The European Bank for Reconstruction and Development (EBRD) was founded in 1991 to create a new post-Cold War era in central and eastern Europe, furthering progress towards ‘market-oriented economies and the promotion of private and entrepreneurial initiative’.
Commitment to entrepreneurship
The EBRD is committed to furthering progress towards ‘market-oriented economies and the promotion of private and entrepreneurial initiative’. This has been its guiding principle since its creation at the beginning of the 1990s and, new challenges and the welcoming of new countries to the EBRD world notwithstanding, will continue to be its mission in years to come.
A turning point in the history of Europe
The EBRD was set up in haste to meet the challenge of an extraordinary moment in Europe’s history, the collapse of communism in its East. In fact, a mere 18 months elapsed between the first mooting of the idea of a European bank, by President François Mitterrand of France, in October 1989 and its opening for business with headquarters in London in April 1991.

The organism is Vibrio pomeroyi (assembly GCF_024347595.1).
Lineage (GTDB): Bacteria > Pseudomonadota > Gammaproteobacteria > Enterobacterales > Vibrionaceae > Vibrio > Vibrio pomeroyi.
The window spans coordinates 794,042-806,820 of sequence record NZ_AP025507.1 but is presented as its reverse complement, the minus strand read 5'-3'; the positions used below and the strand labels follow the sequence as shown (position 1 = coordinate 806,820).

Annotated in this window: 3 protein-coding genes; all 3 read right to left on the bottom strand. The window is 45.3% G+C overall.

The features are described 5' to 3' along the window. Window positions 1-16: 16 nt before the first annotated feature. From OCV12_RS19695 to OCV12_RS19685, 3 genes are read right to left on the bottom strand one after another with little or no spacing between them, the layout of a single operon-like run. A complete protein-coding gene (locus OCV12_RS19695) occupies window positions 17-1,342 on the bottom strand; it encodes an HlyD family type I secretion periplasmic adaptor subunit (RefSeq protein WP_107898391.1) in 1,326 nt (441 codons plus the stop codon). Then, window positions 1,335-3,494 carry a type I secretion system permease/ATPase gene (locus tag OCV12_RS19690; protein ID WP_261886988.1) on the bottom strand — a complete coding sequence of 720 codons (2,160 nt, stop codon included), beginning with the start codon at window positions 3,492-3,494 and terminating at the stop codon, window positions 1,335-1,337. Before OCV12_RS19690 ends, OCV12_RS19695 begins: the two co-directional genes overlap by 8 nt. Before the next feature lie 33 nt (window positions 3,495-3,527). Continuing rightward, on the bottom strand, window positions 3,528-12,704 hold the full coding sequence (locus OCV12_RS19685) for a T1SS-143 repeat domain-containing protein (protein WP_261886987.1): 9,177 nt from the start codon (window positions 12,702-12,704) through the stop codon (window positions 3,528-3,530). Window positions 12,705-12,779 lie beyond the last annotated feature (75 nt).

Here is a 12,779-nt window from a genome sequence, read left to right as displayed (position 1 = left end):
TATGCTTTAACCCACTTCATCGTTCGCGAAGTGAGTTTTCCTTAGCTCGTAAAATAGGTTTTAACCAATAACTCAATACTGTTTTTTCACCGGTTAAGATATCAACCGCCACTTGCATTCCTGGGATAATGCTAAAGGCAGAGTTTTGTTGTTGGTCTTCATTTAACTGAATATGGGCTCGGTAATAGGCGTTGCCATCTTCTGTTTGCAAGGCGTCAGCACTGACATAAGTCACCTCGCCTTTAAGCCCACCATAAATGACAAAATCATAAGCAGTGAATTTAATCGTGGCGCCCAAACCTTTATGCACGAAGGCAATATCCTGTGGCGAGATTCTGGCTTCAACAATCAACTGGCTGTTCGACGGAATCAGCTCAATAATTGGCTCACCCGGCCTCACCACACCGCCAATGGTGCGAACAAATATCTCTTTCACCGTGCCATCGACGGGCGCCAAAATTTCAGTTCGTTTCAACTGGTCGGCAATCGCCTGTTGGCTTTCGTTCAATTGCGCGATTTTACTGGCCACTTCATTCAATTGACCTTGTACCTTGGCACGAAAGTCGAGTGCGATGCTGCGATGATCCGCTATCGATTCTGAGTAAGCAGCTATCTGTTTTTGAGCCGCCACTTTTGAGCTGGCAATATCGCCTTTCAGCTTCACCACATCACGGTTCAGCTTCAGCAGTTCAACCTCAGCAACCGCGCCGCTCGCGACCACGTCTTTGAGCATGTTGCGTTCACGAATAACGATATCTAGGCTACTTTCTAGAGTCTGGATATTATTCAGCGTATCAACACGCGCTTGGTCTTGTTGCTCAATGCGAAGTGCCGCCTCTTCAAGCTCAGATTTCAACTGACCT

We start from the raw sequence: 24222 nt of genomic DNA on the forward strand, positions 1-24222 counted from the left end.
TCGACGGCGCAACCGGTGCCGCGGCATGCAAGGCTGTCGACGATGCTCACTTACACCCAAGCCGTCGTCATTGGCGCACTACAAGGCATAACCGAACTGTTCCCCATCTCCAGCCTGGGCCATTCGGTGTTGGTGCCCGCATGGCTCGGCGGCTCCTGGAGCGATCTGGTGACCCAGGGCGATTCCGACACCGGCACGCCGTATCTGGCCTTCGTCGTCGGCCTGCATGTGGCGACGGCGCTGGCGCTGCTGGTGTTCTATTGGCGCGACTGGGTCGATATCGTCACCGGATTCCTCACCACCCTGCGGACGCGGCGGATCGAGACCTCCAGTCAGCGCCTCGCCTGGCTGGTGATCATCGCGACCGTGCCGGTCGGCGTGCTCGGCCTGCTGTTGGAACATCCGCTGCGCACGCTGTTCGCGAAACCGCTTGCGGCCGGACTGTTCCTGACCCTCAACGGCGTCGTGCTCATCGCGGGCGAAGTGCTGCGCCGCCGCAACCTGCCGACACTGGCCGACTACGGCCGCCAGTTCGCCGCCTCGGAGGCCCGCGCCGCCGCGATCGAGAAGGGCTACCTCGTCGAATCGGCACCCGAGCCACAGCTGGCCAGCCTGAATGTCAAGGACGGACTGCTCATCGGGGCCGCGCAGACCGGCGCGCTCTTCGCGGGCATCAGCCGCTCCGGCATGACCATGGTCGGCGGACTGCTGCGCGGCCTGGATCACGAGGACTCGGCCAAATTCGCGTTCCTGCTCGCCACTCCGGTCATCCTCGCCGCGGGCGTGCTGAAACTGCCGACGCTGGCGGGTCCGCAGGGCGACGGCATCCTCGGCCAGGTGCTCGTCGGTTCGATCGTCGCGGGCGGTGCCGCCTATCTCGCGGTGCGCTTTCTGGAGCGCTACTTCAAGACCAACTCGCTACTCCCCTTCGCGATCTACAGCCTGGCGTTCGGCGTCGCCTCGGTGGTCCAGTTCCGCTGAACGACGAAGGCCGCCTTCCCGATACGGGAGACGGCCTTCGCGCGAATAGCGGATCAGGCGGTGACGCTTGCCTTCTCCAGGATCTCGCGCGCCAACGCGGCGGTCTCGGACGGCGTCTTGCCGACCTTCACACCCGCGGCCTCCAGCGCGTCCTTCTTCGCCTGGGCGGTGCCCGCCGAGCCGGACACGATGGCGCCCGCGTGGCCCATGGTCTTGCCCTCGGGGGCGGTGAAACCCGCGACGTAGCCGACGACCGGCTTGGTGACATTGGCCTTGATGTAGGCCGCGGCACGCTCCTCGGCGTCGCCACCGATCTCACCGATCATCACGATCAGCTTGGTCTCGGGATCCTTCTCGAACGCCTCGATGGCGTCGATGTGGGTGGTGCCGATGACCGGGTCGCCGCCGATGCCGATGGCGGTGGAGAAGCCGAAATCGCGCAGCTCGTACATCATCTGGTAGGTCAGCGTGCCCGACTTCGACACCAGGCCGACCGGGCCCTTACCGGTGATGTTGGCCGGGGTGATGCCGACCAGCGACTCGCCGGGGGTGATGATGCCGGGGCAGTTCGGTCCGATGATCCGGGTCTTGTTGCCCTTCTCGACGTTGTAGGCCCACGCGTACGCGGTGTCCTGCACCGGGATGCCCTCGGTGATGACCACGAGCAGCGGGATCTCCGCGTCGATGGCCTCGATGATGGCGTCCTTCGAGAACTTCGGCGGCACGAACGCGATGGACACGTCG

Urgency and the ability to respond to momentous events swiftly and decisively, whether it be the end of the Soviet Union, financial crises or the ‘Arab Spring,’ have been among the EBRD’s hallmarks from the start.
During the frenetic years of the early 1990s the EBRD’s emphasis on the private sector as the main driver for change in Central and Eastern Europe was vindicated many times over. This was the period that established the EBRD’s reputation as an expert on transition to the open market.
It was heavily involved in areas such as banking systems reform, the liberalisation of prices, privatisation (legalisation and policy dialogue) and the creation of proper legal frameworks for property rights, all vital ingredients for change.